All of our summer work, gone in a flash. There it was, no road, for all to see. Over the years since the timber company last logged there, one spring the creek must have been high and washed 100 yards of road entirely away. All that was left was a barren hillside of sand and gravel with a drop of 300 feet to the creek below. “Now what?” I asked. “I guess we just start building a makeshift trail across the hillside along the bank,” Dad said.
Well, if you think the bridge-building was a project, this was going to be a mega project. But first we had to build a trail under the trees that came off the hillside and piled up on this side of the road where it ended in mid-air. Of course it would have been a whole lot easier to have checked out this road last summer before we went to all the trouble of building a bridge.
It took us all day to build a trail across that embankment. It was a good thing we always carried a snow shovel, and Dad knew a few things about road-building having worked on the Alaska Highway during World War II.
We decided to break some more trail before daylight ran out, but we’d only gone another half mile when I’ll be darned if we didn’t hit another washed-away road. We shook our heads in bewilderment. “We’ve come this far and done this much work,” said Dad. “There’s no turning back now. We’ll just come up tomorrow and work on this section.”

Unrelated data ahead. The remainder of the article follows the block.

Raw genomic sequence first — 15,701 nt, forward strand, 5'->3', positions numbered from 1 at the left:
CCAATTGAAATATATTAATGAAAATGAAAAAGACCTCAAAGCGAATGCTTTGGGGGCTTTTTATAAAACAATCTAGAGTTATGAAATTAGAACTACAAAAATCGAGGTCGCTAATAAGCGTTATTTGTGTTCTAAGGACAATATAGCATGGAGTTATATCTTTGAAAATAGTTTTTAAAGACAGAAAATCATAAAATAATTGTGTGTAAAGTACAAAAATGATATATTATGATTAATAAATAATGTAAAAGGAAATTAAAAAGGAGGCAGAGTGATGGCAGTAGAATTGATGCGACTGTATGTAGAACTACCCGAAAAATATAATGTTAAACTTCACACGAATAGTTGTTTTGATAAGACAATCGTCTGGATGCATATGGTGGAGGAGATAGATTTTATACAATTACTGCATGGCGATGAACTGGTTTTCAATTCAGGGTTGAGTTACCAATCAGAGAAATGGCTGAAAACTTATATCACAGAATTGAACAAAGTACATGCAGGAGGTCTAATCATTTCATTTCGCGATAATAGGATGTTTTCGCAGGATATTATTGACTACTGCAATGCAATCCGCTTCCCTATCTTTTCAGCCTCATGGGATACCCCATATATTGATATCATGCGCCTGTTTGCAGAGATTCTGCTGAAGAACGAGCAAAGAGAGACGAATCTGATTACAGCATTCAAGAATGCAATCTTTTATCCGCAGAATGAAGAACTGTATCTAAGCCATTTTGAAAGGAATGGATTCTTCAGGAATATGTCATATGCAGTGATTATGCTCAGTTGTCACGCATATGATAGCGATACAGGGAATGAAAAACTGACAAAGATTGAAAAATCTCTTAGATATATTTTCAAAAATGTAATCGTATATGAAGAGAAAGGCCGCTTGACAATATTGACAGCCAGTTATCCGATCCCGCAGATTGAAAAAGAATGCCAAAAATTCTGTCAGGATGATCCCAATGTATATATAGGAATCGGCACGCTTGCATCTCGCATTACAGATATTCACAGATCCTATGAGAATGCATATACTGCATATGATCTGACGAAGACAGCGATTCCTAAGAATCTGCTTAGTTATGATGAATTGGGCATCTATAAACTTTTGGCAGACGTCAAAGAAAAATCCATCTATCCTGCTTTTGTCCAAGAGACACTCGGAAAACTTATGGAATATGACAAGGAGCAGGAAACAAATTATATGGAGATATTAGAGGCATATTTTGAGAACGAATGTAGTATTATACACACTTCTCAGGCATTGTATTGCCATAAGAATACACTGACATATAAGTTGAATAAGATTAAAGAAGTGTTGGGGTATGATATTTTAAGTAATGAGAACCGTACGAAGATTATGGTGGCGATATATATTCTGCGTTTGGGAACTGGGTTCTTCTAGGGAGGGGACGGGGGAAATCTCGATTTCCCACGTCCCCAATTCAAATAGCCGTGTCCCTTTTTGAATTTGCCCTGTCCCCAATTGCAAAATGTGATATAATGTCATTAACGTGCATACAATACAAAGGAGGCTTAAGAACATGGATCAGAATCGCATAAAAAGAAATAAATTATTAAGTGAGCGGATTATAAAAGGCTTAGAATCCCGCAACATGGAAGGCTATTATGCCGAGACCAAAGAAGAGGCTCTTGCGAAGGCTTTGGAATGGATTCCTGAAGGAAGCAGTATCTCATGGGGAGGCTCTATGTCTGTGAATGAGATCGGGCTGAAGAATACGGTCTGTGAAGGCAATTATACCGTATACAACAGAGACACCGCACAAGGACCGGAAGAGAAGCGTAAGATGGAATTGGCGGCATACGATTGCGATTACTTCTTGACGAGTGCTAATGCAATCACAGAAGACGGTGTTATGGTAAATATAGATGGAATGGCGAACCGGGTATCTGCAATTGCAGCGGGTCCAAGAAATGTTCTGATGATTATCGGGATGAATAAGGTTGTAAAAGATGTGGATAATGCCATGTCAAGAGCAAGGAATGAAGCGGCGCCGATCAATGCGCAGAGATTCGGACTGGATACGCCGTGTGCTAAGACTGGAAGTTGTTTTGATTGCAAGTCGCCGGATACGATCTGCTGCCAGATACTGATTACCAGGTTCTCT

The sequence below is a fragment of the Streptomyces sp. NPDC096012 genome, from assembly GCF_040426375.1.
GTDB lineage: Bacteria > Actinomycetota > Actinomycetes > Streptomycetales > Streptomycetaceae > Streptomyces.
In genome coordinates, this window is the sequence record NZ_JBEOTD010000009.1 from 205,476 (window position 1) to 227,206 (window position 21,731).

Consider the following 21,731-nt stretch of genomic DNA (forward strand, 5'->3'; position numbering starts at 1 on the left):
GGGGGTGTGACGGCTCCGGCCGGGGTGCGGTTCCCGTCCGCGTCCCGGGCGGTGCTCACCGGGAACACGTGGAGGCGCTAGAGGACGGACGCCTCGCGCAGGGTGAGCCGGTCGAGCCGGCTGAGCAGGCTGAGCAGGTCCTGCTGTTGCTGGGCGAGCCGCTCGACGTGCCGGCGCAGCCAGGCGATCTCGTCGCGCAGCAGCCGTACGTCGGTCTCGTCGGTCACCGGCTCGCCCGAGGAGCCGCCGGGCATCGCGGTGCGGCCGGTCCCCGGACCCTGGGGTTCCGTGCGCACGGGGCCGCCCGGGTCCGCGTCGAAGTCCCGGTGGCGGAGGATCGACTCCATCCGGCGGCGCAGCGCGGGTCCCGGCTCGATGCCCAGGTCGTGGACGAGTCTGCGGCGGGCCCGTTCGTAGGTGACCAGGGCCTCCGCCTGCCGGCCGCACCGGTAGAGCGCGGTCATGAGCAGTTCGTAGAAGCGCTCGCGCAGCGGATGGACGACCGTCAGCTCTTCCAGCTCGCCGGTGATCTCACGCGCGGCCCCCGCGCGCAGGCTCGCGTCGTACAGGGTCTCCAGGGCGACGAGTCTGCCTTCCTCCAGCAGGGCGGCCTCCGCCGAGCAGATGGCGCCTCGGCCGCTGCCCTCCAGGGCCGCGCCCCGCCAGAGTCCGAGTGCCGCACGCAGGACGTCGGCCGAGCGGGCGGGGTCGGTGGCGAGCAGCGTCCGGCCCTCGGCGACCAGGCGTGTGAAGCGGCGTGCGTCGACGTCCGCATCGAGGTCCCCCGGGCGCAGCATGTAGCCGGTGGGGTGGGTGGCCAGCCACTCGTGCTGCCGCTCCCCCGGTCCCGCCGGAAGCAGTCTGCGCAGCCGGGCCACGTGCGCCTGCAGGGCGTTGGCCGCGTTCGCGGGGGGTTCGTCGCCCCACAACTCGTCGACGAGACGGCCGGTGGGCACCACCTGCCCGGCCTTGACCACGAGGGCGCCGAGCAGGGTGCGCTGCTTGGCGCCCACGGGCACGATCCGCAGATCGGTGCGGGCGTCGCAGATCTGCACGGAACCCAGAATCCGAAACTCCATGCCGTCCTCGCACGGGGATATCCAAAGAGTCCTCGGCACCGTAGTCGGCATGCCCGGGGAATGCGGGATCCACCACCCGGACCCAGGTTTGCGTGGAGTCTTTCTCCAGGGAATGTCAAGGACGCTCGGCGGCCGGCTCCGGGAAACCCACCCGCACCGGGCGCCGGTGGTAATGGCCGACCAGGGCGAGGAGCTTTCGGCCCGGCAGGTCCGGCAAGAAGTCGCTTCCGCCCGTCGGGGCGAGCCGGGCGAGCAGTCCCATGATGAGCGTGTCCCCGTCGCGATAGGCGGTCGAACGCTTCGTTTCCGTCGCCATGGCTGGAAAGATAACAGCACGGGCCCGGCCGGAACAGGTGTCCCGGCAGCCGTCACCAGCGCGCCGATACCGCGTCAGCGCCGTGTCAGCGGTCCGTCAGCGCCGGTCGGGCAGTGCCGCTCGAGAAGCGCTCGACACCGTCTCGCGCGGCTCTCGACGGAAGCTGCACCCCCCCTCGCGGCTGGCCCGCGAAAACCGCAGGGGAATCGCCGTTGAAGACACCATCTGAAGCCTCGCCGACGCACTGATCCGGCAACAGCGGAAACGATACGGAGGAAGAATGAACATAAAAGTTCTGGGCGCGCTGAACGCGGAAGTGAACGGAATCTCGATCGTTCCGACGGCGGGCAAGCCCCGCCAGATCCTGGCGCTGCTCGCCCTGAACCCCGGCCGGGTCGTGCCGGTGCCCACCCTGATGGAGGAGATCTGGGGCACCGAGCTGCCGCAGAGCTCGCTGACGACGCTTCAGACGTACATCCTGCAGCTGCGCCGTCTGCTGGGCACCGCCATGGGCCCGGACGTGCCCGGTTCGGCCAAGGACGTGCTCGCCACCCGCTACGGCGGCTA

Well, we eventually found our way to the head of Airy Creek, and that winter caught 35 marten, two lynx and three wolverine. There were remnants of old logging camps scattered about, some going back to the 1940s, and an old collapsed cookhouse and bunk house were great locations for our lynx sets. No more washed-out roads, and our bridge held up through the season.
We did it for income, of course, and it helped that Dad knew how to stretch a penny. But we also did it for the love of trapping, and for simply being out there. And we couldn’t have done any of it without Dad’s perseverance and stubborness, qualities which he passed on to me and which have helped me survive close to 50 years in the fur trade.